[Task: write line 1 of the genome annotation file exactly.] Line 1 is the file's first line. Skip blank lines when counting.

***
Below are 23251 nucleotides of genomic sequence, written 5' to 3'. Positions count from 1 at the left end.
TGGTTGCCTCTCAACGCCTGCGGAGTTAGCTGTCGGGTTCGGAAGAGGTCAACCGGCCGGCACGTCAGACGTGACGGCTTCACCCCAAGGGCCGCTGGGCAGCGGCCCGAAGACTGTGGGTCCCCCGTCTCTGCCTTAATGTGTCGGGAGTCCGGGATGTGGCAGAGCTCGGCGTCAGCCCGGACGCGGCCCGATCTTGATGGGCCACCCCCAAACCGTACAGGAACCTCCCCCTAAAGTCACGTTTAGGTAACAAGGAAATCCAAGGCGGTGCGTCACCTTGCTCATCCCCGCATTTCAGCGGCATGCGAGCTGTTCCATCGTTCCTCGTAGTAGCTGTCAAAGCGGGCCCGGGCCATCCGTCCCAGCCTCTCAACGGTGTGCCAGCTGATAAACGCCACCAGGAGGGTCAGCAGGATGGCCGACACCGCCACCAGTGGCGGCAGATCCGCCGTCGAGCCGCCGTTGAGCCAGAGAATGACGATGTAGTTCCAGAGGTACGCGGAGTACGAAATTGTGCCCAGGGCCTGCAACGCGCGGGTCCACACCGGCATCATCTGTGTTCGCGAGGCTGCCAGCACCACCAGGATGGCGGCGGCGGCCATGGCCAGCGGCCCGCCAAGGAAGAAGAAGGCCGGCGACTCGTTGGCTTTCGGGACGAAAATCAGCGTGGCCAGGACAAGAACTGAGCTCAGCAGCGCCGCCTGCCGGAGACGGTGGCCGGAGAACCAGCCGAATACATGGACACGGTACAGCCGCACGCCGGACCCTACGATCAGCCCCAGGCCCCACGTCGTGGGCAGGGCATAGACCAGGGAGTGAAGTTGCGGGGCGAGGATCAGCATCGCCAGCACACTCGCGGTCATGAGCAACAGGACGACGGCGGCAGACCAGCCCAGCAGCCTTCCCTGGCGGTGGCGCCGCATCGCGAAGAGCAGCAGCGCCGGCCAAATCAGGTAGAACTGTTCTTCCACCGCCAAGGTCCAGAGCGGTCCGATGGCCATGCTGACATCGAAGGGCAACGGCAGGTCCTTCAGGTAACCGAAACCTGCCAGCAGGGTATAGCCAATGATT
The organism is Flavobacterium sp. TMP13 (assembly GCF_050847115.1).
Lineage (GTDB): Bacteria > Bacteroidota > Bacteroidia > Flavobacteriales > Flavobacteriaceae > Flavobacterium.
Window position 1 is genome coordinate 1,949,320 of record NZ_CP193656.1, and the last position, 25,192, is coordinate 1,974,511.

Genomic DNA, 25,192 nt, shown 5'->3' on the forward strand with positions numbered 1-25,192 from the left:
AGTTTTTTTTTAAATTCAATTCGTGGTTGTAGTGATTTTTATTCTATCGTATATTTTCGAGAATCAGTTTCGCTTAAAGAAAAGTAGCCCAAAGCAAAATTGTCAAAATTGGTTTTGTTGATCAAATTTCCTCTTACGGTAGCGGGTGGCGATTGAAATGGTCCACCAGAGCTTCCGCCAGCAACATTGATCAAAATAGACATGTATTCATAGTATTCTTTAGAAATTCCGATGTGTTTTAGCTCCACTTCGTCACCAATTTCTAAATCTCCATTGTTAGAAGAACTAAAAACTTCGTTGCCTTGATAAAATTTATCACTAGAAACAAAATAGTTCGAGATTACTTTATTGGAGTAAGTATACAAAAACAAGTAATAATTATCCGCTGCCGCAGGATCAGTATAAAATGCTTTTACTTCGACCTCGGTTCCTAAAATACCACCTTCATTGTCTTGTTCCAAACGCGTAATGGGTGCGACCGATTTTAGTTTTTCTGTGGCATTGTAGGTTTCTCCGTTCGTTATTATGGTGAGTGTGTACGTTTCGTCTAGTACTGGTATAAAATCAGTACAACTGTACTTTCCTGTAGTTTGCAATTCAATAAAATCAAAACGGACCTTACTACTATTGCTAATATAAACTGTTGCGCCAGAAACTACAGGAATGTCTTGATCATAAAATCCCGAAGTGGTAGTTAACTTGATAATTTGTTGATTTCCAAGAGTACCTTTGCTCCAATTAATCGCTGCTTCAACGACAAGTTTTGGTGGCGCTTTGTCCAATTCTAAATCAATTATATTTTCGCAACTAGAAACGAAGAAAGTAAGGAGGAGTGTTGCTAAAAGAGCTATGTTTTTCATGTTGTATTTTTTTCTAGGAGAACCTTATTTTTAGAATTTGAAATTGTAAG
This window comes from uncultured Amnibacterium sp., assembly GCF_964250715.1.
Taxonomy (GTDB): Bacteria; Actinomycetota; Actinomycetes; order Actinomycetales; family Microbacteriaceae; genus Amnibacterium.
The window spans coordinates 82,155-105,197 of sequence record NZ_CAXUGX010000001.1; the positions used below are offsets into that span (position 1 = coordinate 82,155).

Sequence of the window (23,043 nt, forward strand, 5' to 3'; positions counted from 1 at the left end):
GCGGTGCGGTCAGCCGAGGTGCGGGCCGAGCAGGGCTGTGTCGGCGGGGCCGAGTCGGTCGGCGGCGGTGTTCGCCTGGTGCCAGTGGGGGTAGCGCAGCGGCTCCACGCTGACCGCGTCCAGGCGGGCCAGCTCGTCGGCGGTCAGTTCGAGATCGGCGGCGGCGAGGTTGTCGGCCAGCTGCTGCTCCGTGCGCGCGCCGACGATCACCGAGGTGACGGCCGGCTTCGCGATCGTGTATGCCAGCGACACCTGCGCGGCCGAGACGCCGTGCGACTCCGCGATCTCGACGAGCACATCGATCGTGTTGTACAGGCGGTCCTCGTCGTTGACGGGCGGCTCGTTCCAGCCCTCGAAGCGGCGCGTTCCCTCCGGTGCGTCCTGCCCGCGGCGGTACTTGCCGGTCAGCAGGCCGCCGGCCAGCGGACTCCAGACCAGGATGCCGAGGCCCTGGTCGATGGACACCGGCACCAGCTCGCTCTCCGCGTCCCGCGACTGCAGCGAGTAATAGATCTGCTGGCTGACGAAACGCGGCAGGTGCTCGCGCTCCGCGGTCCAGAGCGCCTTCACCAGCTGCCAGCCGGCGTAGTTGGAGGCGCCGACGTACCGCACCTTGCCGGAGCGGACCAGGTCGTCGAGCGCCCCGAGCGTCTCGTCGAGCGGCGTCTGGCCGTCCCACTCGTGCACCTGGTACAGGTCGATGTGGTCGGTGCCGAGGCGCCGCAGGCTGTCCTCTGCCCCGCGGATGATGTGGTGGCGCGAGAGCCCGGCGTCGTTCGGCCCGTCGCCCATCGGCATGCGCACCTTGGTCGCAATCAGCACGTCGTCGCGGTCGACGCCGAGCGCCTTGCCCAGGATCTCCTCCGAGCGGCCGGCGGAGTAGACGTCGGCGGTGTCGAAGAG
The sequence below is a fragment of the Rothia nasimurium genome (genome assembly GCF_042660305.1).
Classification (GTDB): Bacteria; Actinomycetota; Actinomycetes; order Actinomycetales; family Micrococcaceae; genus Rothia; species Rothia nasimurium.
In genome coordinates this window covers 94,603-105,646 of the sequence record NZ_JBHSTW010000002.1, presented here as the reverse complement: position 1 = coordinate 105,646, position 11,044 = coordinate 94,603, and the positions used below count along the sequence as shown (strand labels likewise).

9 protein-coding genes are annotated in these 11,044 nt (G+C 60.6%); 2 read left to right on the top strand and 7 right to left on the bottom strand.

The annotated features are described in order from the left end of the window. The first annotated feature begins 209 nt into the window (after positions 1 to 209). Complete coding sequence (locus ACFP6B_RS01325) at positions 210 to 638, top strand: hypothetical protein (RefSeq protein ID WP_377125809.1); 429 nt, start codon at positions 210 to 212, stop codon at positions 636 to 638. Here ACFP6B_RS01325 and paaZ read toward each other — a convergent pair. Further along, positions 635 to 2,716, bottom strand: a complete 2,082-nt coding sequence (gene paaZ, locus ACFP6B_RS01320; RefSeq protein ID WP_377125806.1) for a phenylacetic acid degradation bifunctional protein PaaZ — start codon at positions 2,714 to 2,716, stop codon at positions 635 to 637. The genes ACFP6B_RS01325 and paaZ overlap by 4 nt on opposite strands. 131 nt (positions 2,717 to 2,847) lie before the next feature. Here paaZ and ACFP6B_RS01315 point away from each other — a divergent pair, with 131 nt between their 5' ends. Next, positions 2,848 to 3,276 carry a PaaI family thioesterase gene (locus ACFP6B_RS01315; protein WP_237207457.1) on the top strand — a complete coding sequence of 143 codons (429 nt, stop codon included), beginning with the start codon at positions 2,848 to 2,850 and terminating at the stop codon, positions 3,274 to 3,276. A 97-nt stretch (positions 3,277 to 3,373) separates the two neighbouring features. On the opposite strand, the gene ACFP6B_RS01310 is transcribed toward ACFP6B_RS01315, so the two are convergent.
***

Below are 23251 nucleotides of genomic sequence, written 5' to 3'. Positions count from 1 at the left end.